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Pheasant Soup


Read the story behind this recipe: Rabbit Ravioli & Pheasant Soup




  • 2 cups whipping cream
  • 2 tbsp butter
  • 2 cloves garlic, smashed
  • 1 can (16oz) solid-pack pumpkin
  • 1 medium-sized onion, chopped
  • 2 tbsp snipped fresh chives
  • 1/2 tbsp fresh thyme, chopped
  • 2 cups cubed cantaloupe
  • 2 cups yellow summer squash (peeled, seeded, cubed)
  • 6 cups organic vegetable broth
  • 12 oz cooked pheasant meat, cut into strips


  1. Place cream in 2- quart heavy-bottomed saucepan. Cook over medium heat until cream begins to simmer. Reduce heat to low and simmer for 45 minutes, or until cream is reduced by half. Stir frequently with a whisk. Remove from heat, set aside.

  2. Meanwhile, in a stockpot, melt butter over medium-low heat. Add garlic and cook until fragrant. Add pumpkin, onions and herbs cook over medium heat for 10 minutes, stirring frequently to prevent sticking. Stir in cantaloupe and squash, blend in broth and simmer for 30 minutes.

  3. With a food processor or blender, purée soup until smooth. Stir in pheasant strips and cook over medium heat for 8-10 minutes. Serve soup with cream and top with fresh snipped chives.


Pair with: Rabbit Ravioli

Rabbit Ravioli


Read the story behind this recipe: Rabbit Ravioli & Pheasant Soup




  • 1/2 lb ground rabbit meat
  • 2 tbsp olive oil
  • 2 scallions, finely chopped
  • 1 egg
  • 1/4 cup Parmigiano-Reggiano cheese
  • 24 wonton wrappers
  • 1 cup (2 sticks) unsalted butter
  • 16 fresh sage leaves, chopped
  • salt and pepper (to taste)


  1. In a large skillet, heat the olive oil over medium heat and add the meat and scallions. Cook for about 10 minutes, until the meat is browned, then set it aside to cool. Mix in the egg and cheese onto the meat (make sure the meat has cooled). Season with salt and pepper.

  2. Lay the wonton squares on a sheet pan. (Dusting the pan with cornstarch will prevent sticking.) place a tablespoon or so of the meat filling on the center of each square. Using your fingers or a pastry brush, wet the edges of the squares with water, then fold them to form triangle shapes. Press the edges together tightly so that a solid seal forms. (Make sure you don’t over stuff with the meat or the ravioli will break apart when boiled.) Put the ravioli in the refrigerator until ready to cook.

  3. Bring about 6 quarts of salted water to a boil. While it’s heating, melt the butter in a large skillet or sauté pan over medium high heat, until the foam subsides. Lower the heat to low medium and add sage leaves, and cook until the butter browns.

  4. Cook the ravioli in the boiling water for about 3 minutes, or until they float. With a slotted spoon, transfer them to the pan with the browned butter and gently toss for about a minute. To serve, spoon the ravioli with some butter into a bowl and top with grated Parmigiano-Reggiano cheese and chopped sage.


Pair with: Pheasant Soup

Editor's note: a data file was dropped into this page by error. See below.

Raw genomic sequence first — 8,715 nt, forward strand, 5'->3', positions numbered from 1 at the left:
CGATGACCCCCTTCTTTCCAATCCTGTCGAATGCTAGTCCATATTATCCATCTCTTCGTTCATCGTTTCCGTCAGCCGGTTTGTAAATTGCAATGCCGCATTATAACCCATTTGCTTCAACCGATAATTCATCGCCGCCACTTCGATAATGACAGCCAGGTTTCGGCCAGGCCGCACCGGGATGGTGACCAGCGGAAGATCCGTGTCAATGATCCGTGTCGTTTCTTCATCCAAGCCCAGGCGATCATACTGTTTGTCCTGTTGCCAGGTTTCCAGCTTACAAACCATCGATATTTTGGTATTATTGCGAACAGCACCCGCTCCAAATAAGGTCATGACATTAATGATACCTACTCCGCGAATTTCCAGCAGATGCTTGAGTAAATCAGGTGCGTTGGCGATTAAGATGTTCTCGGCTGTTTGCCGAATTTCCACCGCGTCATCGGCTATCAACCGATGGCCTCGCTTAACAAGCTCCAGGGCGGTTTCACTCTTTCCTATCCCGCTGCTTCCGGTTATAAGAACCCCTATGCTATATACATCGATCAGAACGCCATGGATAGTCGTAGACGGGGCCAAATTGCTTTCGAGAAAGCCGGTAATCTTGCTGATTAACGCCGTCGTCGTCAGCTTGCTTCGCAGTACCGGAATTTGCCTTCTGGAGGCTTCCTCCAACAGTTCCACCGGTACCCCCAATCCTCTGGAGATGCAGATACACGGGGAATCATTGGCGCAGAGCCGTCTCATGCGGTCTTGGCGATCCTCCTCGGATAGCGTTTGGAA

Rabbit Ravioli & Pheasant Soup

So, how many times in life can you say you’ve had rabbit ravioli in sage brown butter sauce? How about a pumpkin, butternut squash pheasant soup? Not so many…and chances are, unless you have a savvy hunter/woodsman for a dad or boyfriend, you may not find yourself in the kitchen with those two main ingredients anytime soon. But don’t worry, you can substitute the rabbit and pheasant to your liking and still blow the minds of your dinner guests.


Let’s start with the butternut squash, pumpkin and pheasant soup. When I was twelve I went hunting with my dad and a few of his friends. You could guess I was not only the youngest one, but also the only girl (my nail polish matched my blue jacket). The whole day I watched everyone get a pheasant except me. I was bummed out, but my dad encouraged me to keep my hopes and shotgun high. Finally I had one in my crosshairs…boom! I killed a medium size pheasant, which I was extremely proud of until I learned the truth about that poor pheasant. I had only knocked the thing out of the tree and my dad had to do the dirty deed, putting it out of its misery. Regardless, it was quite the experience, one I will never forget.


As I recently read from chef Mario Balotelli, “You can’t just buy game. You’ve got to hunt it, or you’ve got to know someone who went and hunted it. That’s one of the reasons why the flavor is so unique: you may only have it four or five times in a life.” I love that quote because it is so true. Each time I try a new recipe with wild game it’s one I’ve never had before and it’s unique—in a way, it’s an ingredient in itself.

The rabbit ravioli is something that was fabricated by my dad. He found a recipe calling for venison and thought it would be good with some rabbit meat he had in the freezer. He was right! These may be the most decadent and flavorful ravioli I’ve ever tasted. They are meant to be an appetizer but can easily hold their own as a main course. The only problem is that rabbits are small and don’t produce a lot of meat.


This particular batch of ravioli is extra special since my beautiful golden retriever, in fact, did retrieve this rabbit. My dad went on a midday hunt and took Nilla, our dog, along with him. Not only did she retrieve the rabbit, but was so proud of herself. She wouldn’t leave its side the whole walk home.